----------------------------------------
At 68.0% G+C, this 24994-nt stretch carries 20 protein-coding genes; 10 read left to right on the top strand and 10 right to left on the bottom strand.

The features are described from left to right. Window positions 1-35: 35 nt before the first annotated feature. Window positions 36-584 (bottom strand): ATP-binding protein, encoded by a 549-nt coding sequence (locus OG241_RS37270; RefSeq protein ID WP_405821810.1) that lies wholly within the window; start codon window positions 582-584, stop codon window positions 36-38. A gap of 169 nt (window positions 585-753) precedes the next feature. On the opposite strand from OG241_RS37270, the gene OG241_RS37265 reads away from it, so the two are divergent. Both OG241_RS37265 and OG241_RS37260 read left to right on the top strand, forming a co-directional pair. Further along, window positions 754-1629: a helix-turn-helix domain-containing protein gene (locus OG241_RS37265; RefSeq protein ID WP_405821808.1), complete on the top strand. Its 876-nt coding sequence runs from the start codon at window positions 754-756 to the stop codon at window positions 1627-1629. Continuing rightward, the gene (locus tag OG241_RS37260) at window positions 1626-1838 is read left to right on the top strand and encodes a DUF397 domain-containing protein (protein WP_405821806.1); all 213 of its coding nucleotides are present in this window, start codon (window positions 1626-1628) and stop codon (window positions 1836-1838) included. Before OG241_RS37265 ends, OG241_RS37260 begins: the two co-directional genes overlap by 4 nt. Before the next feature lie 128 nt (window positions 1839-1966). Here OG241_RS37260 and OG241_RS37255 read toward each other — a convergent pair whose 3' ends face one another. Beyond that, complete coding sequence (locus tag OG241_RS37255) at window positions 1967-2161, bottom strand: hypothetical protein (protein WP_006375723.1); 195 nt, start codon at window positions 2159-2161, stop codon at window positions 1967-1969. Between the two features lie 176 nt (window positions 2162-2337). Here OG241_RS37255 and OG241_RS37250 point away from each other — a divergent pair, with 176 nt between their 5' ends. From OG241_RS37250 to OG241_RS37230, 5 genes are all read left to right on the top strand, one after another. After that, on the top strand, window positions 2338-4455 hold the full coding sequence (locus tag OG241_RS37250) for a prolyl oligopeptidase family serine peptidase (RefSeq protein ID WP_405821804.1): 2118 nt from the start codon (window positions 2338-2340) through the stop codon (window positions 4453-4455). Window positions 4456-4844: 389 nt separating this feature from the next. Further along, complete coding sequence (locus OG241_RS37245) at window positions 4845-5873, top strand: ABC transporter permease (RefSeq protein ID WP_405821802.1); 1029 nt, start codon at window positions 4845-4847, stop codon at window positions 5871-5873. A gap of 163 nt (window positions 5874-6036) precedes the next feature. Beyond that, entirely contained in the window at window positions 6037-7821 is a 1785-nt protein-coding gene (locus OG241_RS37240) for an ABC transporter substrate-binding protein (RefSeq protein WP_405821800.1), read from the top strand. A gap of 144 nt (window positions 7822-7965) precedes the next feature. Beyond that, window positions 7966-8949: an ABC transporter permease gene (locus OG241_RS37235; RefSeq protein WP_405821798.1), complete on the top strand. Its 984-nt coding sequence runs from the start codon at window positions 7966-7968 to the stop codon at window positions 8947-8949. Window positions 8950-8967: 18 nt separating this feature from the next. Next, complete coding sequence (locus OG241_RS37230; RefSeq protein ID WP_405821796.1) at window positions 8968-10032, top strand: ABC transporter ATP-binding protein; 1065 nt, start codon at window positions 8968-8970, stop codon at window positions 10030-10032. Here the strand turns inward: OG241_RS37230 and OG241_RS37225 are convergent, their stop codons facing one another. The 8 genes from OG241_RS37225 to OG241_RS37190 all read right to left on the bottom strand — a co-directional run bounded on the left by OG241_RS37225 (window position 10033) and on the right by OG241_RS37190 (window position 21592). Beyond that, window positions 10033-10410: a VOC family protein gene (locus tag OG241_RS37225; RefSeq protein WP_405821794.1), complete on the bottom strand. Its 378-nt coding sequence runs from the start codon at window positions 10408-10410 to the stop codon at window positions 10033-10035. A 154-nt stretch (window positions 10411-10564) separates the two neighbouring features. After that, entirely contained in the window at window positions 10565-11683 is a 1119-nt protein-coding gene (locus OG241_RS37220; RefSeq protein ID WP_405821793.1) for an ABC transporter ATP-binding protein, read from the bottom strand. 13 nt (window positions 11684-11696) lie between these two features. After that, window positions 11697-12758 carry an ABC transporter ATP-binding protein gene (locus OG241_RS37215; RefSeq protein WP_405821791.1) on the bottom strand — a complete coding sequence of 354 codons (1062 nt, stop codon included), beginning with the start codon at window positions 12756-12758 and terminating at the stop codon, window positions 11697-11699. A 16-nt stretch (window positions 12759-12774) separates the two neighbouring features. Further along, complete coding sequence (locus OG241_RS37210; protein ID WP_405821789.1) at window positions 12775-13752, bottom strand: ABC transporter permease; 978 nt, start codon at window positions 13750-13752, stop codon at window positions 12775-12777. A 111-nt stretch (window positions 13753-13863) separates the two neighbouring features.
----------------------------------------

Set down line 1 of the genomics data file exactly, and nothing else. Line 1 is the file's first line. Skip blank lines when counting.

At 68.0% G+C, this 24994-nt stretch carries 20 protein-coding genes; 10 read left to right on the top strand and 10 right to left on the bottom strand.